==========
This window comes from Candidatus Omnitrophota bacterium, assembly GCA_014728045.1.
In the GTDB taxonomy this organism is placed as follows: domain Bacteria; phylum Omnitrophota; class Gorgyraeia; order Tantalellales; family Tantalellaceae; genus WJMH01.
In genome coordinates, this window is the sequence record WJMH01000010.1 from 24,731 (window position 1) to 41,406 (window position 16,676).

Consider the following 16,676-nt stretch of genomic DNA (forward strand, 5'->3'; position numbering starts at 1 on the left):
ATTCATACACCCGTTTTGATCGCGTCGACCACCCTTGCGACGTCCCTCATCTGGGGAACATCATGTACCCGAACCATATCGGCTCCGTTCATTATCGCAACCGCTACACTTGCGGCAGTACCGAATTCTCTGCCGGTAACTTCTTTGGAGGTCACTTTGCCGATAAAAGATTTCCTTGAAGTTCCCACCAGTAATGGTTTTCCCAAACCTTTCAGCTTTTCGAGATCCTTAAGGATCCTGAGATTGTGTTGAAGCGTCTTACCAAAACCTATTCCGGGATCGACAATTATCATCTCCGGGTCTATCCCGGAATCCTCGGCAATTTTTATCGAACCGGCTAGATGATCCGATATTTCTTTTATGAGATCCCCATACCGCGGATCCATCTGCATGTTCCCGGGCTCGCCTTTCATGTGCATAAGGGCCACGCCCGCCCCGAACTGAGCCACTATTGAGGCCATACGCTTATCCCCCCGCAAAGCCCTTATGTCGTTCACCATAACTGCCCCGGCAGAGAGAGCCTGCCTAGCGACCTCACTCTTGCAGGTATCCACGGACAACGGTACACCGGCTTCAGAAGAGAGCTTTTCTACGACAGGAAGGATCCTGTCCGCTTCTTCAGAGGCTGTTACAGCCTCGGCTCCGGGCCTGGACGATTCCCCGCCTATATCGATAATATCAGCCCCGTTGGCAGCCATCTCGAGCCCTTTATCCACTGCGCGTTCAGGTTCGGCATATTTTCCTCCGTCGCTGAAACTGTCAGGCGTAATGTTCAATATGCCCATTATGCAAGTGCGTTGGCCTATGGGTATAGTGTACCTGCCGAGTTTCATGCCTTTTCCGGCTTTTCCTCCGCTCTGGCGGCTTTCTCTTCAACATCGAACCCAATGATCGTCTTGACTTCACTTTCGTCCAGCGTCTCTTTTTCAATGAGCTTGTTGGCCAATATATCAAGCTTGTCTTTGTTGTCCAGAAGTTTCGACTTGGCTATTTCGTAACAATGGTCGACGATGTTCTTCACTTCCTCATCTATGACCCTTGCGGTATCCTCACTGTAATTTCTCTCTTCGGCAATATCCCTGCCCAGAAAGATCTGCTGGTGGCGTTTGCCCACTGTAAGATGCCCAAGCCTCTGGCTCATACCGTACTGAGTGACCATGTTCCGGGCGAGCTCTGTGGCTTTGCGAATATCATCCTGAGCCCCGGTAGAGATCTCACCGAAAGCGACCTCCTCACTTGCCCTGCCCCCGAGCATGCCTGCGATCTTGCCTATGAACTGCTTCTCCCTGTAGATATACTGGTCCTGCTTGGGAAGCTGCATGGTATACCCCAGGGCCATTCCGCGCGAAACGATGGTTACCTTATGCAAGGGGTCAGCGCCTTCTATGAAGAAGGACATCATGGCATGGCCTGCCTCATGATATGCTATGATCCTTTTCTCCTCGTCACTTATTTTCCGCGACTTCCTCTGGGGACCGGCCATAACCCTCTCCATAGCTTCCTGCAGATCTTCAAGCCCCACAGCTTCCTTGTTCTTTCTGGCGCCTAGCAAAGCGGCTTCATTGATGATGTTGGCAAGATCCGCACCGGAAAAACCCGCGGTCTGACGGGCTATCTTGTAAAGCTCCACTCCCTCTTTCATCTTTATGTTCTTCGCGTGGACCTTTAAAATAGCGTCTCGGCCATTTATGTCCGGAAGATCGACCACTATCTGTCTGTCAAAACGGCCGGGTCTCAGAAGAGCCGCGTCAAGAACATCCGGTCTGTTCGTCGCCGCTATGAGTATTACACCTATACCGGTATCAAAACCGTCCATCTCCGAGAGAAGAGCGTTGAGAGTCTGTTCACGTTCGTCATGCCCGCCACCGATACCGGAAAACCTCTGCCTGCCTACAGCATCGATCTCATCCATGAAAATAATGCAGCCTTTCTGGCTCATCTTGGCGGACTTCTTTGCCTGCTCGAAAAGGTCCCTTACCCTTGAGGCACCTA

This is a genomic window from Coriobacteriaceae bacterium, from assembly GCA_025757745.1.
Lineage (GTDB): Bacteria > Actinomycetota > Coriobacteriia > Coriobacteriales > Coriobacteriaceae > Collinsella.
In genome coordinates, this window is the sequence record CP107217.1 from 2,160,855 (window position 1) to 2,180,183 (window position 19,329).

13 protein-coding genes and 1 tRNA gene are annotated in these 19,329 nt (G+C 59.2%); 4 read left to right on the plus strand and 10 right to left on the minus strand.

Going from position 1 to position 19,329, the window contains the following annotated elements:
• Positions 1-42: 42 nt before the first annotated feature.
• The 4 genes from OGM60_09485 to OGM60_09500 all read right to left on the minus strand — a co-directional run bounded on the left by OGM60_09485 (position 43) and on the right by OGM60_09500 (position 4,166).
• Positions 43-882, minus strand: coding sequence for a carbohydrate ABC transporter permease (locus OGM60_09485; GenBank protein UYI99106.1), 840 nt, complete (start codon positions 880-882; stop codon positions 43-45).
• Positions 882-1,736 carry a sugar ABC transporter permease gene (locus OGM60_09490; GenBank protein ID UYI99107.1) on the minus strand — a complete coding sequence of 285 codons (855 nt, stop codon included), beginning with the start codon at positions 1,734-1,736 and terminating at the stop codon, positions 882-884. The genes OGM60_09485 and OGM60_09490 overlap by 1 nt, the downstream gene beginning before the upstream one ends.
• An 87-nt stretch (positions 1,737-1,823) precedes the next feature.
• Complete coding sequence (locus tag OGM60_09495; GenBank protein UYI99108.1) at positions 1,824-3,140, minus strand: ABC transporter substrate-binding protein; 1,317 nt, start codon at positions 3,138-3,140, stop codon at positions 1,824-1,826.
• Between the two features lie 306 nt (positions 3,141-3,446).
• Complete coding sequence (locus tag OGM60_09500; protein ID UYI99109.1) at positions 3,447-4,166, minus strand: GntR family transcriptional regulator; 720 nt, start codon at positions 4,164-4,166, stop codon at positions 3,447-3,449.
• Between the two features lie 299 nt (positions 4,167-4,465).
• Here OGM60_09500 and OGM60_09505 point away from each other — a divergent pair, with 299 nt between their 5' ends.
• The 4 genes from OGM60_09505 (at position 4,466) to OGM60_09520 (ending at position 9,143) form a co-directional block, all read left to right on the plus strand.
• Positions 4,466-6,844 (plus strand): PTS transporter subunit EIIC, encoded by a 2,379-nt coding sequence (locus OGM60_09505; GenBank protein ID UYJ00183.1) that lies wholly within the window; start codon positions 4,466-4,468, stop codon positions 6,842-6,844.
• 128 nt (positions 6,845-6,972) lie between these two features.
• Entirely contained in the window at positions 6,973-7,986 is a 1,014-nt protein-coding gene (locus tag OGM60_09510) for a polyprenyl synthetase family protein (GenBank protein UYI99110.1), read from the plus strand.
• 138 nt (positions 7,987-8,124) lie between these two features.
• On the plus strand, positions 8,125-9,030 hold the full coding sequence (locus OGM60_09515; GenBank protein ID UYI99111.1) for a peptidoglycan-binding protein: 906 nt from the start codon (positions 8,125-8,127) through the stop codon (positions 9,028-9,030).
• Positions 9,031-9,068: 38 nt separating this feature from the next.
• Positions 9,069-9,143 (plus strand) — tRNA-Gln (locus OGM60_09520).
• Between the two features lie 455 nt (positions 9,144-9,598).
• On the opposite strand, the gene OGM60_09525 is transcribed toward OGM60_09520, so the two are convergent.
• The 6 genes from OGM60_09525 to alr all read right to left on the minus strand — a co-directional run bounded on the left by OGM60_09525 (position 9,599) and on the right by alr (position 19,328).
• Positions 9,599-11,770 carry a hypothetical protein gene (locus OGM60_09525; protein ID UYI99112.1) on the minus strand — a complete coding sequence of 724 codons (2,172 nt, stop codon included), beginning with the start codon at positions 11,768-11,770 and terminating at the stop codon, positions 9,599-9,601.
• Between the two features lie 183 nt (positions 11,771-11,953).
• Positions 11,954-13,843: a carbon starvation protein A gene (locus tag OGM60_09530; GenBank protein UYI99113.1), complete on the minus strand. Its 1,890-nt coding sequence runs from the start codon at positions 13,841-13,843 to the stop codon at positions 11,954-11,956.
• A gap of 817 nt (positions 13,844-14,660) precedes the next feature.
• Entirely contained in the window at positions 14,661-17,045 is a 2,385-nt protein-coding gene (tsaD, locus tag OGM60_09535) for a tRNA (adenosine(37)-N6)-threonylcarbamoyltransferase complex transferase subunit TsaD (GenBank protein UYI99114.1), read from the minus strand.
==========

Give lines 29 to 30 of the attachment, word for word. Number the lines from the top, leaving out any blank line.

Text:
• Between the two features lie 455 nt (positions 9,144-9,598).
• On the opposite strand, the gene OGM60_09525 is transcribed toward OGM60_09520, so the two are convergent.